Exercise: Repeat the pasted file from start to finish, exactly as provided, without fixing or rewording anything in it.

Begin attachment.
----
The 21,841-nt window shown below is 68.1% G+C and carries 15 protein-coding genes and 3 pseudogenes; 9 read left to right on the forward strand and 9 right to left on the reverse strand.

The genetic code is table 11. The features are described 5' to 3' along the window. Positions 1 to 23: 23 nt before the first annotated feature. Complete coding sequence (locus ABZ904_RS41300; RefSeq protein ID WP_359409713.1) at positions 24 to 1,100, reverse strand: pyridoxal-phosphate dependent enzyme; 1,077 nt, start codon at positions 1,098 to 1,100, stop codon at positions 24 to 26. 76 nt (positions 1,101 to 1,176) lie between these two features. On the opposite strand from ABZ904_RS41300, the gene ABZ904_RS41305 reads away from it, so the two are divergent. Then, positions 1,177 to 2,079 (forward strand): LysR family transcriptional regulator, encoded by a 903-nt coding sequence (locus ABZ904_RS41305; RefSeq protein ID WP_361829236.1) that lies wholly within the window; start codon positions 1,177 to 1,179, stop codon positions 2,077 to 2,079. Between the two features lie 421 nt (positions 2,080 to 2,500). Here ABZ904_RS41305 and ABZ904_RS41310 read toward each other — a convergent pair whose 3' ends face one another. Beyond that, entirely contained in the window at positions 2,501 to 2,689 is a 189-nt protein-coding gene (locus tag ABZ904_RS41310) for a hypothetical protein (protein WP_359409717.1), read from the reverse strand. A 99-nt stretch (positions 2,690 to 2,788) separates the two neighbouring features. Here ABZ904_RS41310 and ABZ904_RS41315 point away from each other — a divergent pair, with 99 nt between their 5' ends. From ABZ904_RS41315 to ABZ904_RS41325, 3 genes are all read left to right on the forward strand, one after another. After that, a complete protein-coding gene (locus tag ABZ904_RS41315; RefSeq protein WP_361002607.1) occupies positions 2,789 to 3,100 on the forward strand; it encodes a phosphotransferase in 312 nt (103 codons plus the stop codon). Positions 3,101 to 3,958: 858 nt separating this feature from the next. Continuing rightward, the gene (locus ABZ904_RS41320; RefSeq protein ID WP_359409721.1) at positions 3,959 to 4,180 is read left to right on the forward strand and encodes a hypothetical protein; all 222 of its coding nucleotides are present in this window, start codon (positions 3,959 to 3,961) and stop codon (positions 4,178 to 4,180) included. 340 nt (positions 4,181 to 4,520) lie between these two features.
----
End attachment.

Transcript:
The 21,841-nt window shown below is 68.1% G+C and carries 15 protein-coding genes and 3 pseudogenes; 9 read left to right on the forward strand and 9 right to left on the reverse strand.

The genetic code is table 11. The features are described 5' to 3' along the window. Positions 1 to 23: 23 nt before the first annotated feature. Complete coding sequence (locus ABZ904_RS41300; RefSeq protein ID WP_359409713.1) at positions 24 to 1,100, reverse strand: pyridoxal-phosphate dependent enzyme; 1,077 nt, start codon at positions 1,098 to 1,100, stop codon at positions 24 to 26. 76 nt (positions 1,101 to 1,176) lie between these two features. On the opposite strand from ABZ904_RS41300, the gene ABZ904_RS41305 reads away from it, so the two are divergent. Then, positions 1,177 to 2,079 (forward strand): LysR family transcriptional regulator, encoded by a 903-nt coding sequence (locus ABZ904_RS41305; RefSeq protein ID WP_361829236.1) that lies wholly within the window; start codon positions 1,177 to 1,179, stop codon positions 2,077 to 2,079. Between the two features lie 421 nt (positions 2,080 to 2,500). Here ABZ904_RS41305 and ABZ904_RS41310 read toward each other — a convergent pair whose 3' ends face one another. Beyond that, entirely contained in the window at positions 2,501 to 2,689 is a 189-nt protein-coding gene (locus tag ABZ904_RS41310) for a hypothetical protein (protein WP_359409717.1), read from the reverse strand. A 99-nt stretch (positions 2,690 to 2,788) separates the two neighbouring features. Here ABZ904_RS41310 and ABZ904_RS41315 point away from each other — a divergent pair, with 99 nt between their 5' ends. From ABZ904_RS41315 to ABZ904_RS41325, 3 genes are all read left to right on the forward strand, one after another. After that, a complete protein-coding gene (locus tag ABZ904_RS41315; RefSeq protein WP_361002607.1) occupies positions 2,789 to 3,100 on the forward strand; it encodes a phosphotransferase in 312 nt (103 codons plus the stop codon). Positions 3,101 to 3,958: 858 nt separating this feature from the next. Continuing rightward, the gene (locus ABZ904_RS41320; RefSeq protein ID WP_359409721.1) at positions 3,959 to 4,180 is read left to right on the forward strand and encodes a hypothetical protein; all 222 of its coding nucleotides are present in this window, start codon (positions 3,959 to 3,961) and stop codon (positions 4,178 to 4,180) included. 340 nt (positions 4,181 to 4,520) lie between these two features.